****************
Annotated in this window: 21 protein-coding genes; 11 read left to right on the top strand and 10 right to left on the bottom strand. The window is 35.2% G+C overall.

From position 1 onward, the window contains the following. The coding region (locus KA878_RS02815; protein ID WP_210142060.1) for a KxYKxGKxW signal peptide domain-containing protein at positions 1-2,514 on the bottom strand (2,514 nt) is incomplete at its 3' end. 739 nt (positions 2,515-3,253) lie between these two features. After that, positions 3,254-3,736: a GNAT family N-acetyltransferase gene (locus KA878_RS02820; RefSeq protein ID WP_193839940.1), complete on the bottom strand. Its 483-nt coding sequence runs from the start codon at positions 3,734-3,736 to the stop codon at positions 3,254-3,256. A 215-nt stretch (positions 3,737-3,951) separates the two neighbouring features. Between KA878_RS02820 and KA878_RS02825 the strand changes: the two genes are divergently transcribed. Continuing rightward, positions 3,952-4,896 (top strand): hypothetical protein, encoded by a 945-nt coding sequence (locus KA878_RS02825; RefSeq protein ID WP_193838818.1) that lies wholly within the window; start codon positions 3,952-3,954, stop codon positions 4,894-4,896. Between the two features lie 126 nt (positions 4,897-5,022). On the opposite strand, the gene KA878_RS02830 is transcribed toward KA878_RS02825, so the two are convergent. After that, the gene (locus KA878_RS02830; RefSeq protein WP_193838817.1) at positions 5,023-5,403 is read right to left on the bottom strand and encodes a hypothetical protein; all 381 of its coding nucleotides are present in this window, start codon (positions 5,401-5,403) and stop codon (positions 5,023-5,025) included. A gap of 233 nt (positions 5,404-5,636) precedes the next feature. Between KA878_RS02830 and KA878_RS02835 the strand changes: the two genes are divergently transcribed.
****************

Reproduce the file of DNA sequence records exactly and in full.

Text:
Annotated in this window: 21 protein-coding genes; 11 read left to right on the top strand and 10 right to left on the bottom strand. The window is 35.2% G+C overall.

From position 1 onward, the window contains the following. The coding region (locus KA878_RS02815; protein ID WP_210142060.1) for a KxYKxGKxW signal peptide domain-containing protein at positions 1-2,514 on the bottom strand (2,514 nt) is incomplete at its 3' end. 739 nt (positions 2,515-3,253) lie between these two features. After that, positions 3,254-3,736: a GNAT family N-acetyltransferase gene (locus KA878_RS02820; RefSeq protein ID WP_193839940.1), complete on the bottom strand. Its 483-nt coding sequence runs from the start codon at positions 3,734-3,736 to the stop codon at positions 3,254-3,256. A 215-nt stretch (positions 3,737-3,951) separates the two neighbouring features. Between KA878_RS02820 and KA878_RS02825 the strand changes: the two genes are divergently transcribed. Continuing rightward, positions 3,952-4,896 (top strand): hypothetical protein, encoded by a 945-nt coding sequence (locus KA878_RS02825; RefSeq protein ID WP_193838818.1) that lies wholly within the window; start codon positions 3,952-3,954, stop codon positions 4,894-4,896. Between the two features lie 126 nt (positions 4,897-5,022). On the opposite strand, the gene KA878_RS02830 is transcribed toward KA878_RS02825, so the two are convergent. After that, the gene (locus KA878_RS02830; RefSeq protein WP_193838817.1) at positions 5,023-5,403 is read right to left on the bottom strand and encodes a hypothetical protein; all 381 of its coding nucleotides are present in this window, start codon (positions 5,401-5,403) and stop codon (positions 5,023-5,025) included. A gap of 233 nt (positions 5,404-5,636) precedes the next feature. Between KA878_RS02830 and KA878_RS02835 the strand changes: the two genes are divergently transcribed.